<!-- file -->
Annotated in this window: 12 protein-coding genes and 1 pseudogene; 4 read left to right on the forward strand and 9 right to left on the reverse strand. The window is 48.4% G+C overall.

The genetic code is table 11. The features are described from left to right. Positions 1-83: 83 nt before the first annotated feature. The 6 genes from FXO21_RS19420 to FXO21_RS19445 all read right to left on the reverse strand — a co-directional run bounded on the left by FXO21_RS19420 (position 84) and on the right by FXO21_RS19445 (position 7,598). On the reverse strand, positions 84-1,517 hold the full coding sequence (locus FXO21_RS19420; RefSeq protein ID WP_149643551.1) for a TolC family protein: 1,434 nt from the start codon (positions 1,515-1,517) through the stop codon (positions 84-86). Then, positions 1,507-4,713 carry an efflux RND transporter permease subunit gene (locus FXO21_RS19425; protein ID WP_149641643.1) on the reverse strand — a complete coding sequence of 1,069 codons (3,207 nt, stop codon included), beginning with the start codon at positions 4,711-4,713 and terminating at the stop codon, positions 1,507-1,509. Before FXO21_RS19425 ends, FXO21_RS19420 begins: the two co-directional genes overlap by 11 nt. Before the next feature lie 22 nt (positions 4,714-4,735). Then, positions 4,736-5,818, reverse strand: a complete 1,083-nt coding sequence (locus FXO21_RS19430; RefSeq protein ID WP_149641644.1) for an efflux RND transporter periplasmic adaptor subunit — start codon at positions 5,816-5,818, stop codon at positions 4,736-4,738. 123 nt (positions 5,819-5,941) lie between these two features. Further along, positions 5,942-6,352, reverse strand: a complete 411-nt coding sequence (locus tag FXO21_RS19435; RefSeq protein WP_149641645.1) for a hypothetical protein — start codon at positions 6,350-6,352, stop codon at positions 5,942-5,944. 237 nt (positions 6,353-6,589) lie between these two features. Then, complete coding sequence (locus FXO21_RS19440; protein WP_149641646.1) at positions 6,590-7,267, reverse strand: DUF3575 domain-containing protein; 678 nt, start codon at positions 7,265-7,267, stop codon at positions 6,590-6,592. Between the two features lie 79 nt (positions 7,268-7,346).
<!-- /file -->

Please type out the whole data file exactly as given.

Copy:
Annotated in this window: 12 protein-coding genes and 1 pseudogene; 4 read left to right on the forward strand and 9 right to left on the reverse strand. The window is 48.4% G+C overall.

The genetic code is table 11. The features are described from left to right. Positions 1-83: 83 nt before the first annotated feature. The 6 genes from FXO21_RS19420 to FXO21_RS19445 all read right to left on the reverse strand — a co-directional run bounded on the left by FXO21_RS19420 (position 84) and on the right by FXO21_RS19445 (position 7,598). On the reverse strand, positions 84-1,517 hold the full coding sequence (locus FXO21_RS19420; RefSeq protein ID WP_149643551.1) for a TolC family protein: 1,434 nt from the start codon (positions 1,515-1,517) through the stop codon (positions 84-86). Then, positions 1,507-4,713 carry an efflux RND transporter permease subunit gene (locus FXO21_RS19425; protein ID WP_149641643.1) on the reverse strand — a complete coding sequence of 1,069 codons (3,207 nt, stop codon included), beginning with the start codon at positions 4,711-4,713 and terminating at the stop codon, positions 1,507-1,509. Before FXO21_RS19425 ends, FXO21_RS19420 begins: the two co-directional genes overlap by 11 nt. Before the next feature lie 22 nt (positions 4,714-4,735). Then, positions 4,736-5,818, reverse strand: a complete 1,083-nt coding sequence (locus FXO21_RS19430; RefSeq protein ID WP_149641644.1) for an efflux RND transporter periplasmic adaptor subunit — start codon at positions 5,816-5,818, stop codon at positions 4,736-4,738. 123 nt (positions 5,819-5,941) lie between these two features. Further along, positions 5,942-6,352, reverse strand: a complete 411-nt coding sequence (locus tag FXO21_RS19435; RefSeq protein WP_149641645.1) for a hypothetical protein — start codon at positions 6,350-6,352, stop codon at positions 5,942-5,944. 237 nt (positions 6,353-6,589) lie between these two features. Then, complete coding sequence (locus FXO21_RS19440; protein WP_149641646.1) at positions 6,590-7,267, reverse strand: DUF3575 domain-containing protein; 678 nt, start codon at positions 7,265-7,267, stop codon at positions 6,590-6,592. Between the two features lie 79 nt (positions 7,268-7,346).